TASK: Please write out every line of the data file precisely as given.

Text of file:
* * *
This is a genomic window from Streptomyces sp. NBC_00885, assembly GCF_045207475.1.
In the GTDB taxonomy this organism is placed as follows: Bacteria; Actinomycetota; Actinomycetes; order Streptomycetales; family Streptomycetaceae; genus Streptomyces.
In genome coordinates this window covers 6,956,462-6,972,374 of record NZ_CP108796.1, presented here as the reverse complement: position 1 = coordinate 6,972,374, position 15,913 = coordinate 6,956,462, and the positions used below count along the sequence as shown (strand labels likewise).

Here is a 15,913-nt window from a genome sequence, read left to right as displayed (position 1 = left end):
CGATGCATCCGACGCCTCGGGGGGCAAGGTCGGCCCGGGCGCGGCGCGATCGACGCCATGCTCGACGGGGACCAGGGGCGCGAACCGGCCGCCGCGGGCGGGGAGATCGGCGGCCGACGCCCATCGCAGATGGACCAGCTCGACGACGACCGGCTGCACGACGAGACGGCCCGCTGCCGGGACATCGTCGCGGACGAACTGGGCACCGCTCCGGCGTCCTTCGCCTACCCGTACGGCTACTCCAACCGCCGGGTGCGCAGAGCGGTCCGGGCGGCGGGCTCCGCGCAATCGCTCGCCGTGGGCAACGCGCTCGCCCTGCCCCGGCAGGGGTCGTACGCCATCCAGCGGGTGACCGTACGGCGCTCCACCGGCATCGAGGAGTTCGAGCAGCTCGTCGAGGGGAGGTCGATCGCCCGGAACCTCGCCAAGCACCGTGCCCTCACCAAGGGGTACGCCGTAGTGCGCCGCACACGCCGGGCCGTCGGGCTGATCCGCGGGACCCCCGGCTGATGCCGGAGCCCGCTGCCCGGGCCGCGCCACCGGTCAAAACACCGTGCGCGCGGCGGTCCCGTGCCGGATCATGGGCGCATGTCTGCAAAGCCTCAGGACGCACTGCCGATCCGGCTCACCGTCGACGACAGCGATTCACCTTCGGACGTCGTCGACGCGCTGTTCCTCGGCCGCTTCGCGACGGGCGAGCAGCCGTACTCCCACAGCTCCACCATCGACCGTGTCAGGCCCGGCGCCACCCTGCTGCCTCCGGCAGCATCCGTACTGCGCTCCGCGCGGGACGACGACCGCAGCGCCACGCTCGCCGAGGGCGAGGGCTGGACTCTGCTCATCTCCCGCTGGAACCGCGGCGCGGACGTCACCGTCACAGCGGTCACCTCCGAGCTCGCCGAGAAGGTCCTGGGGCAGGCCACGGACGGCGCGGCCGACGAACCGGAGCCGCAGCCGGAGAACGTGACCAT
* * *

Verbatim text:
This is a genomic window from Streptomyces sp. NBC_00885, assembly GCF_045207475.1.
In the GTDB taxonomy this organism is placed as follows: Bacteria; Actinomycetota; Actinomycetes; order Streptomycetales; family Streptomycetaceae; genus Streptomyces.
In genome coordinates this window covers 6,956,462-6,972,374 of record NZ_CP108796.1, presented here as the reverse complement: position 1 = coordinate 6,972,374, position 15,913 = coordinate 6,956,462, and the positions used below count along the sequence as shown (strand labels likewise).

Here is a 15,913-nt window from a genome sequence, read left to right as displayed (position 1 = left end):
CGATGCATCCGACGCCTCGGGGGGCAAGGTCGGCCCGGGCGCGGCGCGATCGACGCCATGCTCGACGGGGACCAGGGGCGCGAACCGGCCGCCGCGGGCGGGGAGATCGGCGGCCGACGCCCATCGCAGATGGACCAGCTCGACGACGACCGGCTGCACGACGAGACGGCCCGCTGCCGGGACATCGTCGCGGACGAACTGGGCACCGCTCCGGCGTCCTTCGCCTACCCGTACGGCTACTCCAACCGCCGGGTGCGCAGAGCGGTCCGGGCGGCGGGCTCCGCGCAATCGCTCGCCGTGGGCAACGCGCTCGCCCTGCCCCGGCAGGGGTCGTACGCCATCCAGCGGGTGACCGTACGGCGCTCCACCGGCATCGAGGAGTTCGAGCAGCTCGTCGAGGGGAGGTCGATCGCCCGGAACCTCGCCAAGCACCGTGCCCTCACCAAGGGGTACGCCGTAGTGCGCCGCACACGCCGGGCCGTCGGGCTGATCCGCGGGACCCCCGGCTGATGCCGGAGCCCGCTGCCCGGGCCGCGCCACCGGTCAAAACACCGTGCGCGCGGCGGTCCCGTGCCGGATCATGGGCGCATGTCTGCAAAGCCTCAGGACGCACTGCCGATCCGGCTCACCGTCGACGACAGCGATTCACCTTCGGACGTCGTCGACGCGCTGTTCCTCGGCCGCTTCGCGACGGGCGAGCAGCCGTACTCCCACAGCTCCACCATCGACCGTGTCAGGCCCGGCGCCACCCTGCTGCCTCCGGCAGCATCCGTACTGCGCTCCGCGCGGGACGACGACCGCAGCGCCACGCTCGCCGAGGGCGAGGGCTGGACTCTGCTCATCTCCCGCTGGAACCGCGGCGCGGACGTCACCGTCACAGCGGTCACCTCCGAGCTCGCCGAGAAGGTCCTGGGGCAGGCCACGGACGGCGCGGCCGACGAACCGGAGCCGCAGCCGGAGAACGTGACCAT